Chris Perry is enjoying a big senior season for No. 5 Michigan.
The 6-1, 228-pound senior tailback leads the Big Ten in rushing at 131.3 yards per game, and ranks second nationally, less than 10 yards behind North Texas Patrick Cobbs.
Perry has gained 1,313 yards, scored 13 touchdowns and averaged 5.1 yards per carry. And he is coming off a record-setting performance in UM s 27-20 victory against Michigan State 12 days ago in which he ran for 219 yards on a school-record 51 carries and scored one touchdown.
The Wolverines, 5-1 and tied for the Big Ten lead with No. 4 Ohio State and No. 11 Purdue, will play Northwestern on the road Saturday after being idle last week, then finish up with the Buckeyes at home on Nov. 22.
If UM wins its final two games it will earn at least a share of the conference title and, more importantly, the Rose Bowl bid that comes with it.
Coach Lloyd Carr, who was at odds with Perry his first few seasons, said he s not surprised Perry has turned his career around.
“Where it all started for Chris was two years ago, after his sophomore season,” Carr said. “It was a disappointing season, and for the first time he really addressed the issue of his weight and conditioning. Don t get me wrong - I don t think he was in bad shape - I just don t think he understood, at that point, the significance of conditioning.
“Then the bowl game on Jan. 1 last year was another eye-opener for him. In that game, B.J. [Askew] went out early with a broken hand, and Chris played more snaps in that game that he had ever played.
“After that game he realized the toll it takes when you play that many snaps. To be ready to do that over the course of a season, he understood that he needed to get into the best shape of his life. There s no question in my mind that s been a big part of his success.” Carr said Perry has a work ethic similar to that of former record-setting Michigan tailback Anthony Thomas, a second-round draft pick of the Chicago Bears in 2001.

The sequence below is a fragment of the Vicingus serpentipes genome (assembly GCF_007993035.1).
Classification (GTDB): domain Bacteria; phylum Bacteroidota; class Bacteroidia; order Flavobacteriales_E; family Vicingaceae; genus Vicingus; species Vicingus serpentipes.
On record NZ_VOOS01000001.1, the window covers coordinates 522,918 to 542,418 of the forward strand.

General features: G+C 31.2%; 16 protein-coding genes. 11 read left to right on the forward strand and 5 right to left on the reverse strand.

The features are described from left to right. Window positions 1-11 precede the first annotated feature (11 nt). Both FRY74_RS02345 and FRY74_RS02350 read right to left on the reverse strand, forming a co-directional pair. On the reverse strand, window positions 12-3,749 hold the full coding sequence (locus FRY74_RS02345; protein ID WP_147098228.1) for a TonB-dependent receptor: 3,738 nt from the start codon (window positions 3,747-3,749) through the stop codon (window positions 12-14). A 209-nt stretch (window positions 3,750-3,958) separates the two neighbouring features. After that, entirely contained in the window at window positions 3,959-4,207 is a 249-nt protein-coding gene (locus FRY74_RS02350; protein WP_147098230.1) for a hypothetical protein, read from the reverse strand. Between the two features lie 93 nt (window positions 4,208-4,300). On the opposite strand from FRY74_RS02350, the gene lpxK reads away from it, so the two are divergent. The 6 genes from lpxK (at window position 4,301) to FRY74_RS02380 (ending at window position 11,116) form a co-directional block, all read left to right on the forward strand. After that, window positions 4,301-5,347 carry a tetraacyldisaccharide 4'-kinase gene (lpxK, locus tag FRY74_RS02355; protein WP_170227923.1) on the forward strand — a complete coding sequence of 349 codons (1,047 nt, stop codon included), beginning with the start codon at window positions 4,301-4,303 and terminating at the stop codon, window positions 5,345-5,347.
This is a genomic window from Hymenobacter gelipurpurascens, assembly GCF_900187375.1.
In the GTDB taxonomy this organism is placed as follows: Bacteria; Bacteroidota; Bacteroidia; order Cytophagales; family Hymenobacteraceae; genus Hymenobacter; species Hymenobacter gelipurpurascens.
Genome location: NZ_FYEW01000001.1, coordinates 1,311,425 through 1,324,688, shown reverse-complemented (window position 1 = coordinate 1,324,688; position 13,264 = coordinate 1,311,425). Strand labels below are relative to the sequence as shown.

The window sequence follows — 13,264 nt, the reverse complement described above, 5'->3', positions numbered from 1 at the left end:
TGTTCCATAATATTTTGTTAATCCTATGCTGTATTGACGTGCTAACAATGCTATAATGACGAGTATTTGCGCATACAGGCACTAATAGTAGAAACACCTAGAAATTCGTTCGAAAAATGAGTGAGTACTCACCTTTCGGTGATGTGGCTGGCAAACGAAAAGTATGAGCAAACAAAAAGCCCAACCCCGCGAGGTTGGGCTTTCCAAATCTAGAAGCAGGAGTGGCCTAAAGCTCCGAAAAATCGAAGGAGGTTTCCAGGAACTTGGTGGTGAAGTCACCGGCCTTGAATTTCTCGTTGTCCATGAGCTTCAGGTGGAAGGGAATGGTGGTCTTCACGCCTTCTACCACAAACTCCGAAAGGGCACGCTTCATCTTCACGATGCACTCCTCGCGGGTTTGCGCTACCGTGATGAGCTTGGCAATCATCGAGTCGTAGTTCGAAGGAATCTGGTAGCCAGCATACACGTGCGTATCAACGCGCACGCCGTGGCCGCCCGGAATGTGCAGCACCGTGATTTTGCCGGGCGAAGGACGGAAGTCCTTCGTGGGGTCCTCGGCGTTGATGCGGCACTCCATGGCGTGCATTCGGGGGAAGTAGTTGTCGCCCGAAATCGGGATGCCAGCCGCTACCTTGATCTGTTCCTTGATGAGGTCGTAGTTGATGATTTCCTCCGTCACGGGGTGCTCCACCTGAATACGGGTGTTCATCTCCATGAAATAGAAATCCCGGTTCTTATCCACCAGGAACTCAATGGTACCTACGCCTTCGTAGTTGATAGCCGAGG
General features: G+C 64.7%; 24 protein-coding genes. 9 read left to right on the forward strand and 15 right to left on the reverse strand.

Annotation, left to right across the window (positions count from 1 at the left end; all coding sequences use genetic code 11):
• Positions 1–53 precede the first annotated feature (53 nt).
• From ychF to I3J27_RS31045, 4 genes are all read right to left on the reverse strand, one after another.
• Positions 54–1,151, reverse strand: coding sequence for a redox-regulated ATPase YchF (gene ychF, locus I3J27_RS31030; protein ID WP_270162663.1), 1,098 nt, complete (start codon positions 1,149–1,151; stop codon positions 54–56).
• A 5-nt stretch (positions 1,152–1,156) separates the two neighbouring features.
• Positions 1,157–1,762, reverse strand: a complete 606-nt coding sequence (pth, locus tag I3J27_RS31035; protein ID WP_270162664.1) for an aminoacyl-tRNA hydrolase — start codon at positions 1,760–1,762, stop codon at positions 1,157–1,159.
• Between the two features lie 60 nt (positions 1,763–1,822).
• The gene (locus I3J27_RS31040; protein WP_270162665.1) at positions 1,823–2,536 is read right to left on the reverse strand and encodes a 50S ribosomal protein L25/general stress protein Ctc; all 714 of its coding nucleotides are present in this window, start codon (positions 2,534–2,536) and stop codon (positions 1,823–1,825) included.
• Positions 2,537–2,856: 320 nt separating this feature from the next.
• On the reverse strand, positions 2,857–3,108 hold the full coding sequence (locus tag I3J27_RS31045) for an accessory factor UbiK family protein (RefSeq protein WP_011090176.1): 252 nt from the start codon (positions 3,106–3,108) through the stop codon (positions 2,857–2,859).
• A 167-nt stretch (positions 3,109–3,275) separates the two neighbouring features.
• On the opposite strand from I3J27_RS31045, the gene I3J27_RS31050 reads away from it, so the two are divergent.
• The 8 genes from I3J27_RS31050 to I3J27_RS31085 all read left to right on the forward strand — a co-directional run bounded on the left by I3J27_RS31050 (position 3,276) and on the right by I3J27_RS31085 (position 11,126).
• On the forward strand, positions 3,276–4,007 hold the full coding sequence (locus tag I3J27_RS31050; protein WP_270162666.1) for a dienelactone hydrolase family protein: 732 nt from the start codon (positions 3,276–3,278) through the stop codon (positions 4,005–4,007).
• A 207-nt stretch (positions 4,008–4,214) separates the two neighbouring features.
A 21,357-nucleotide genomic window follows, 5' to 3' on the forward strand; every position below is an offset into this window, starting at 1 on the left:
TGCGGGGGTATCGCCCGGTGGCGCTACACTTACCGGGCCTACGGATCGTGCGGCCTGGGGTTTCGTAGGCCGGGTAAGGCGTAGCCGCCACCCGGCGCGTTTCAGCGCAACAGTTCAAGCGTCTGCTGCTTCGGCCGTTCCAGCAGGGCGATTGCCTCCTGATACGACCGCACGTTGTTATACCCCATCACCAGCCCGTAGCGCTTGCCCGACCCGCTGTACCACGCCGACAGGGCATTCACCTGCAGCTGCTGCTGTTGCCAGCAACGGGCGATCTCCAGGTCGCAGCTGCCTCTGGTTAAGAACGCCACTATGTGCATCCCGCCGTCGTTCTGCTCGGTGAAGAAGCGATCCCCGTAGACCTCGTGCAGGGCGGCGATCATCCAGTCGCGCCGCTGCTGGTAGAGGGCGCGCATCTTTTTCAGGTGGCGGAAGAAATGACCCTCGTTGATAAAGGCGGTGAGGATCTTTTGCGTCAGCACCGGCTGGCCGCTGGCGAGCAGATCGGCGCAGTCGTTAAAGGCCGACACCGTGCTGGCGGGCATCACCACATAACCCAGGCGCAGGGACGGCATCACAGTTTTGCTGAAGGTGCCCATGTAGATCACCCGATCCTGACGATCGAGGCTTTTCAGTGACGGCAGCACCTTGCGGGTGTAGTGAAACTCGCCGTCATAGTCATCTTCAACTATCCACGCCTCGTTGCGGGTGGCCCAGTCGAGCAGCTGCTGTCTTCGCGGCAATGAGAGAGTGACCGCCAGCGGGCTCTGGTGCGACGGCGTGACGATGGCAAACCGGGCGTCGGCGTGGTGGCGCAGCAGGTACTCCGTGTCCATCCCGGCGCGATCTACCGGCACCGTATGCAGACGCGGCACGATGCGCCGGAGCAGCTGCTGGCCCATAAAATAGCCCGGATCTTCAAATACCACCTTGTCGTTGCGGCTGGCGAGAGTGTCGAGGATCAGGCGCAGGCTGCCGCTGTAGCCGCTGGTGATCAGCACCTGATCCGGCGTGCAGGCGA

“As a running back, [Chris is] much different than Anthony, but both of them are great football players without the ball,” Carr said. “You want a guy at their position who is unselfish, and they re team players, both of them.”
MOVING UP: Ohio State has inched closer to defending its national title, but the Buckeyes - ranked third in the Bowl Championship Series standings - still need some help.
They must win their final two games against Purdue and Michigan, then have No. 2 Southern Cal lose in order to play for the national championship in the Sugar Bowl.
“It s in the back of our minds,” tight end Ben Hartsock said. “But we have two huge games left, so all we can do is focus on them.”
One thing is for certain. By winning out, OSU would assure itself of its first outright Big Ten title in nearly two decades and a berth in the Rose Bowl, which certainly wouldn t be a small consolation prize.
“The Rose Bowl isn t the Toilet Bowl,” offensive tackle Shane Olivea said. “It s still a prestigious game. It s not like going to the Outback Bowl.”
LINEBACKER U: Purdue s three senior linebackers - Landon Johnson, Gilbert Gardner, and Niko Koutouvides - have combined for more than 100 career starts.
“You combine the experience with the foot speed and the physical skills, and they re pretty good,” said coach Joe Tiller, a Toledo native. “They re real good. We couldn t be more pleased with the way those three have played.”
The Boilermakers start nine seniors on a defense that ranks seventh nationally against the run (82.6).
EXTRA TOPPING: Shortly after booting a 35-yard field goal to beat Wisconsin 37-34 Saturday, Minnesota kicker Rhys Lloyd made a mad dash across the field, grabbed Paul Bunyan s Axe and circled the Metrodome in celebration.
Lloyd s game-winning kick, which lifted the 19th-ranked Gophers to their first nine-win season in 98 years, carried an unusual payoff.
“[Coach Glen] Mason said, If you make this, you can have all the pizza you can eat, ” Lloyd said. “I was like, Fair enough. ”
Mason recalled a different conversation with Lloyd.
“I said the snap is going to be good, the hold is going to be good, the protection is going to be good, and the kick is going to be good,” Mason said. “Now, don t forget to go get the axe. I m just glad he didn t go get the axe before he kicked the ball.”